Well, it’s October, so I can finally celebrate National Mulligan Day! Yep, it’s another one of those “national holidays” that I like to write about. This one is excellent timing because I had planned to write about how best to measure marketing campaigns, and as marketers, we all need “do-overs” now and again!
When your automotive marketing strategies don’t go as planned, don’t you wish you could have taken a “mulligan?” Taken another shot at it? It’s okay. In today’s marketing world, it’s normal and critical to measure marketing effectiveness. So, today I am going to write about how “correcting” one’s mistakes is the key to more successful campaigns.
Analyze behaviors — take mulligans and try again
At Experian Automotive, we believe that measuring marketing effectiveness isn’t just about the last touchpoint in the journey (a vehicle sale). It’s also about the many behaviors and touchpoints along the way that offer insight to help you review and “correct” your strategies.
Measure and learn:
- What drove a consumer to a particular website?
- What action did they take when they got there? (or didn’t?)
- Did the consumer see an ad and visit your website? (or did they visit your competitor’s website?
- Did the consumer end up purchasing a vehicle? If so, was it your brand or your competition?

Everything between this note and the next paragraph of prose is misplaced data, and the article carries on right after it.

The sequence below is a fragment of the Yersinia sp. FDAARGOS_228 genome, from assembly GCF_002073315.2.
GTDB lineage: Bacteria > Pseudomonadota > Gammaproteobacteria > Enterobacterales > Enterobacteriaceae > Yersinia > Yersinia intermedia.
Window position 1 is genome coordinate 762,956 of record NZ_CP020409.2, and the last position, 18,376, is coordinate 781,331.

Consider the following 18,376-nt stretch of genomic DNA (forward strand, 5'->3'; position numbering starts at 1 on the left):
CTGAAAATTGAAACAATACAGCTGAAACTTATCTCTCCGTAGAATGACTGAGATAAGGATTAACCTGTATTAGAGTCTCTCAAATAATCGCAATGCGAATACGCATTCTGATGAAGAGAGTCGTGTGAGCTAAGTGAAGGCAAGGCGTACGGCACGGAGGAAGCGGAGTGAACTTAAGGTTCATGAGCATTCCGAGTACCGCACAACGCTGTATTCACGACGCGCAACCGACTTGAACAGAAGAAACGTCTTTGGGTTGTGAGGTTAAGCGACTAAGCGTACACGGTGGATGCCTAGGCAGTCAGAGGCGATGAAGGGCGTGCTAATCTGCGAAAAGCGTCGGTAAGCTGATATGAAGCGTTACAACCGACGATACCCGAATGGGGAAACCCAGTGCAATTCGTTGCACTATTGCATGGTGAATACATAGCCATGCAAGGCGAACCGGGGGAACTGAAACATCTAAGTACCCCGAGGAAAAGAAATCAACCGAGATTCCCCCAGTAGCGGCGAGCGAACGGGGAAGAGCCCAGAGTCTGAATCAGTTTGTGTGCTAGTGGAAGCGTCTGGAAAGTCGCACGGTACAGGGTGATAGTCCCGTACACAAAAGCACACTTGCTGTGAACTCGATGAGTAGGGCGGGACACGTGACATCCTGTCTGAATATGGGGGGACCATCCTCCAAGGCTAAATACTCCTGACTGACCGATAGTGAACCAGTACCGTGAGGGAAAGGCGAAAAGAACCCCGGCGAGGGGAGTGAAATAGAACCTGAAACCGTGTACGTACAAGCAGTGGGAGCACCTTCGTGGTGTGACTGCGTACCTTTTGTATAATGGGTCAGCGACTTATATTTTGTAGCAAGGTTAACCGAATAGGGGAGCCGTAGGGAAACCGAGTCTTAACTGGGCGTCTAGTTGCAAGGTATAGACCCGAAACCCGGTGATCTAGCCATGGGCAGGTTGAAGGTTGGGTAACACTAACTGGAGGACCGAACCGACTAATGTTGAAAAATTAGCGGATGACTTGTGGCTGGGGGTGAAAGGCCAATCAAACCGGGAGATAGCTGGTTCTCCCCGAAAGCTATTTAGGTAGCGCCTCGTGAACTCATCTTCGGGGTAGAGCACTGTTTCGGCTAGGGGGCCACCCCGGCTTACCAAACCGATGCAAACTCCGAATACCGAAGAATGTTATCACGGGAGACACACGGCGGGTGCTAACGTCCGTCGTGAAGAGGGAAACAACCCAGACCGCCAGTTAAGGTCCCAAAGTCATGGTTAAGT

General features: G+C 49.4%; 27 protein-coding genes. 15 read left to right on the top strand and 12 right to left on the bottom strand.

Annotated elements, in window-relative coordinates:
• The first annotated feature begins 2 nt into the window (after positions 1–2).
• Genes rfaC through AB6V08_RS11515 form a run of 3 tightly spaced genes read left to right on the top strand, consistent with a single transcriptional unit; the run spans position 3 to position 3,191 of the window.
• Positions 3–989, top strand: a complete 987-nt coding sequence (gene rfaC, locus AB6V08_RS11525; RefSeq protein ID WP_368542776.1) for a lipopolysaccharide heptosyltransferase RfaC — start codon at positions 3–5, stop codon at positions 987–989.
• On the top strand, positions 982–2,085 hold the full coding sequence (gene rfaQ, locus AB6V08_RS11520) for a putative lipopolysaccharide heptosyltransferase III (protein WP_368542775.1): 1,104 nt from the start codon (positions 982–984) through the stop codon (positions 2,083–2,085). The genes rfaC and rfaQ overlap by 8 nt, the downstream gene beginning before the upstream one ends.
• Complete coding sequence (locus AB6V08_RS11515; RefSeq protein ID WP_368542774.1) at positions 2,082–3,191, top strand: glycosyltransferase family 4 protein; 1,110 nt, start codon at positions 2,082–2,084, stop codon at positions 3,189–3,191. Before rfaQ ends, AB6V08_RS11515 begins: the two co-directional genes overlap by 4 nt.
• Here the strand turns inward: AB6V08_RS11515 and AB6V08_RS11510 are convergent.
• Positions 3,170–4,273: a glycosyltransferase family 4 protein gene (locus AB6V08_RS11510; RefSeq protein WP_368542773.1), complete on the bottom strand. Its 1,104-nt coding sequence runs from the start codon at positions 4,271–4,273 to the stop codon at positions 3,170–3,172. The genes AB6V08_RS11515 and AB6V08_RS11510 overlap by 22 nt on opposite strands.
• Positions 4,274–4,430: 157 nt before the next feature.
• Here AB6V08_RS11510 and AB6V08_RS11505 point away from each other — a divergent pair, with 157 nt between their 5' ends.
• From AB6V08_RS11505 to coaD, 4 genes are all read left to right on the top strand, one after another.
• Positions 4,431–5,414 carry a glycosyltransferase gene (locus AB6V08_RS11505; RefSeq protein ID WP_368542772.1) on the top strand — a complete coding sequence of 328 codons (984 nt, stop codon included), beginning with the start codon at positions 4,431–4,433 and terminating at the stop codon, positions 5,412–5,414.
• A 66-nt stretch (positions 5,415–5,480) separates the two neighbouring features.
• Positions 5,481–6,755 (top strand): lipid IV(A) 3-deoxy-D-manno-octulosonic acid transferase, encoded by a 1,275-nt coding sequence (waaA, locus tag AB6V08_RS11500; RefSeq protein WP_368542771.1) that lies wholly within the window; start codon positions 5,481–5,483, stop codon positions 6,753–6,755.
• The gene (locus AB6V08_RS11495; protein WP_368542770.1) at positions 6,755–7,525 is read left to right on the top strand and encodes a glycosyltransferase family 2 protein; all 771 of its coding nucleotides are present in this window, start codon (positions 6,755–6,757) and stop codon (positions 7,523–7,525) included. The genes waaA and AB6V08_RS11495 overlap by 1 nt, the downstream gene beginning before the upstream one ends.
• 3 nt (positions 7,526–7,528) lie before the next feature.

- Was it from your auto dealership or your competitor?
To help you understand all the ways you can measure and take “do-overs” on your auto marketing campaigns, we’ve written a complimentary resource Measuring Marketing Performance (Good or Bad) is Critical to Long-Term Success that you can download now. I hope you find it helpful! Remember, mulligans are critical to improving your marketing strategy and campaigns!
History of the Mulligan
No one is 100% sure where the term “mulligan” came from, but one of the most popular stories centers around a man named David Mulligan, who played at the St. Lambert Country Club in Montreal, Canada, during the 1920s. There are several versions of the David Mulligan story–one of them being that one day Mulligan hit a very long drive off the first tee, just not straight, and acting on impulse, re-teed and hit again. His partners found it amusing and decided that the shot that Mulligan himself called a ‘correction shot’ deserved a better name, so they called it a ‘mulligan.’